--
Christopher A. Young
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Stormin Mormon wrote:

What, precisely, about
"If that is so, the impact wrench is probably about the only hope."
did you fail to comprehend???? :(
--


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Hmm. Maybe it was the part where blurred togther in a scsrouieorjenrble of letters?
--
Christopher A. Young
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It would be the whole motor armature. :) BTW, that ebay armature used to show the threads was only a dollar this morning, and sold for 6.50 plus 12.25 shipping. A good price I'm sure, but I can buy a new one if I ever need it.

Thanks to all.
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Wedge a piece of 2 by 4 or such against the blade/deck housing so it can't turn.
Undo the nut with a socket wrench
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wrote:

Not sure of the problem. I have a similiar model....or used to ...the CM1000...you used the wood to jam the blade and you just "unscrewed it." It was pretty simple. If you are having problems, there may be more wrong than something simple, because it is really pretty simple. Wear gloves though when doing this.
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Make sure that they do not use reverse threads or you will be tightening instead of loosening

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When all else fails, RTFM or call the mfg.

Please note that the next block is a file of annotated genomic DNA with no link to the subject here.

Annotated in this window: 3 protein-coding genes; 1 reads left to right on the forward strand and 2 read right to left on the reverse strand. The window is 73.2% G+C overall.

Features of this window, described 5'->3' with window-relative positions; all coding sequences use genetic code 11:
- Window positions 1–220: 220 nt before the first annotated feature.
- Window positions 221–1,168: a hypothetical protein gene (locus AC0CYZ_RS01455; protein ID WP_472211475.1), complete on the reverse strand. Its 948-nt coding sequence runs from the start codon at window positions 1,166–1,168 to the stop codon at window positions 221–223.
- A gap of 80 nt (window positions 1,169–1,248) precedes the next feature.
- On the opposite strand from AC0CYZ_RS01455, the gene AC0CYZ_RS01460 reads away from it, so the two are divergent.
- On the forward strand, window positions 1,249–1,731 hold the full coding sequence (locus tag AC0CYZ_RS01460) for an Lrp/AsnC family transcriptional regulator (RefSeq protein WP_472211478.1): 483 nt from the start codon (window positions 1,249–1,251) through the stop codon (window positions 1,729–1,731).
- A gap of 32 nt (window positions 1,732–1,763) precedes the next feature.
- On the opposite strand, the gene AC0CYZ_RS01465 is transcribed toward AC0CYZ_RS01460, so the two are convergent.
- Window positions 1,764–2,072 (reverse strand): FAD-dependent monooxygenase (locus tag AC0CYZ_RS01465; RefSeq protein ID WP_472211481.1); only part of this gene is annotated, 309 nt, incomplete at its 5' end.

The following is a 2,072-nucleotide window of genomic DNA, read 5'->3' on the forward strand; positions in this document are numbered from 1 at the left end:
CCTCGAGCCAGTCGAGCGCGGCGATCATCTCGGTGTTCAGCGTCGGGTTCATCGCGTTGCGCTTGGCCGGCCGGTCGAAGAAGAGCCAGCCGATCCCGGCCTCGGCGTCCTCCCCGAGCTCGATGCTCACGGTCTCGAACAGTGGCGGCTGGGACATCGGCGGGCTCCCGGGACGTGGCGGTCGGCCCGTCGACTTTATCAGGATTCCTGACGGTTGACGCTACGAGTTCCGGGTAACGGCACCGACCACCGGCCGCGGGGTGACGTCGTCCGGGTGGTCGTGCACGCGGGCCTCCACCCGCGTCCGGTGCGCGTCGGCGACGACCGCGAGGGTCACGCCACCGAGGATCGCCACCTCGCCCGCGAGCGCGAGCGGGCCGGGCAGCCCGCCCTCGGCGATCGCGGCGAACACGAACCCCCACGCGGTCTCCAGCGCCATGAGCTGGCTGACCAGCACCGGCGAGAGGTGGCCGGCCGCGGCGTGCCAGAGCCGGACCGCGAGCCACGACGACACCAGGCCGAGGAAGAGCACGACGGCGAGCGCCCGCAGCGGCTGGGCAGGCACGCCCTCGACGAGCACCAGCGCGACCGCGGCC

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You can try a short box wrench and small hammer. The inertia of the rotor should enable you to use them as a primitive impact wrench. The type impact driver you strike on the end with a hammer would also likely work with a little patience and skill. Of course, a power impact wrench would be the best.
Don Young
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replying to Don Young, Hector wrote: Thanks! This trick saved my day. Hitting the wrench with the hammer while holding the blade in place with a 2x4 worked right away!
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    I don't recall the model I have (it is battery powered), but I just sharpened the blade for the first time a few days ago. A gloved hand held the blade while a box wrench turned the bolt holding it on. It was threaded normally and did not require an unusual amount of force.
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wrote:

If stopping the blade doesn't stop the shaft then what drives the blade?
Something is wrong. Somehow the blade is slotted, flat sided, or some other means of coupling is suppose to take place. Push the blade down onto the shaft while turning the nut.
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On Mon, 29 Jun 2009 12:45:29 -0400, snipped-for-privacy@mucks.net wrote:

The blade is on tight enough that the motor will spin it, and it cuts well. But it's not on tight enough to hold the shaft in place when trying to unscrew the nut on the end.

There was a picture which was about balancing the blade after it is sharpened, and it showed the center hole as round.
I broke a part on Friday, and just got it today, Monday. I'll probably work on it tomorrow and I plan to let you all know tomorrow night, if the thread hasnt' gone up into the wild blue yonder.

I
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It may be round but I believe it is splined. Don't damage the spline on the motor shaft by letting the blade spin.